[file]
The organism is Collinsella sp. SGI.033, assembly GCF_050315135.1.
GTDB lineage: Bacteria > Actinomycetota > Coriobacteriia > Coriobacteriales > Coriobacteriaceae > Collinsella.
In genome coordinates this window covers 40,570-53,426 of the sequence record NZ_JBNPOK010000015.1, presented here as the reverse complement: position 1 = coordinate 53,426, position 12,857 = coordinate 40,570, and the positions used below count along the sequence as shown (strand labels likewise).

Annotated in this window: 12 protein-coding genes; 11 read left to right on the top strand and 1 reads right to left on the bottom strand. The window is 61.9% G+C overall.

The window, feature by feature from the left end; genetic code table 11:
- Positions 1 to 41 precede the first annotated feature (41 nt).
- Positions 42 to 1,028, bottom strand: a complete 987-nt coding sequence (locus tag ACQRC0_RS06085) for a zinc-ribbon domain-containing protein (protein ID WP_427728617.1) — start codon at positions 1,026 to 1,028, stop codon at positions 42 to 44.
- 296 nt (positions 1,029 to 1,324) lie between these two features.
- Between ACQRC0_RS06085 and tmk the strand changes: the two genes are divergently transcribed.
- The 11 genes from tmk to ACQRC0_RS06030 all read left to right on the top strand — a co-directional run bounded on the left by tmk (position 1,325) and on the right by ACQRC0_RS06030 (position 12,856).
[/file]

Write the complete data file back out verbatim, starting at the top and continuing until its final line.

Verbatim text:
The organism is Collinsella sp. SGI.033, assembly GCF_050315135.1.
GTDB lineage: Bacteria > Actinomycetota > Coriobacteriia > Coriobacteriales > Coriobacteriaceae > Collinsella.
In genome coordinates this window covers 40,570-53,426 of the sequence record NZ_JBNPOK010000015.1, presented here as the reverse complement: position 1 = coordinate 53,426, position 12,857 = coordinate 40,570, and the positions used below count along the sequence as shown (strand labels likewise).

Annotated in this window: 12 protein-coding genes; 11 read left to right on the top strand and 1 reads right to left on the bottom strand. The window is 61.9% G+C overall.

The window, feature by feature from the left end; genetic code table 11:
- Positions 1 to 41 precede the first annotated feature (41 nt).
- Positions 42 to 1,028, bottom strand: a complete 987-nt coding sequence (locus tag ACQRC0_RS06085) for a zinc-ribbon domain-containing protein (protein ID WP_427728617.1) — start codon at positions 1,026 to 1,028, stop codon at positions 42 to 44.
- 296 nt (positions 1,029 to 1,324) lie between these two features.
- Between ACQRC0_RS06085 and tmk the strand changes: the two genes are divergently transcribed.
- The 11 genes from tmk to ACQRC0_RS06030 all read left to right on the top strand — a co-directional run bounded on the left by tmk (position 1,325) and on the right by ACQRC0_RS06030 (position 12,856).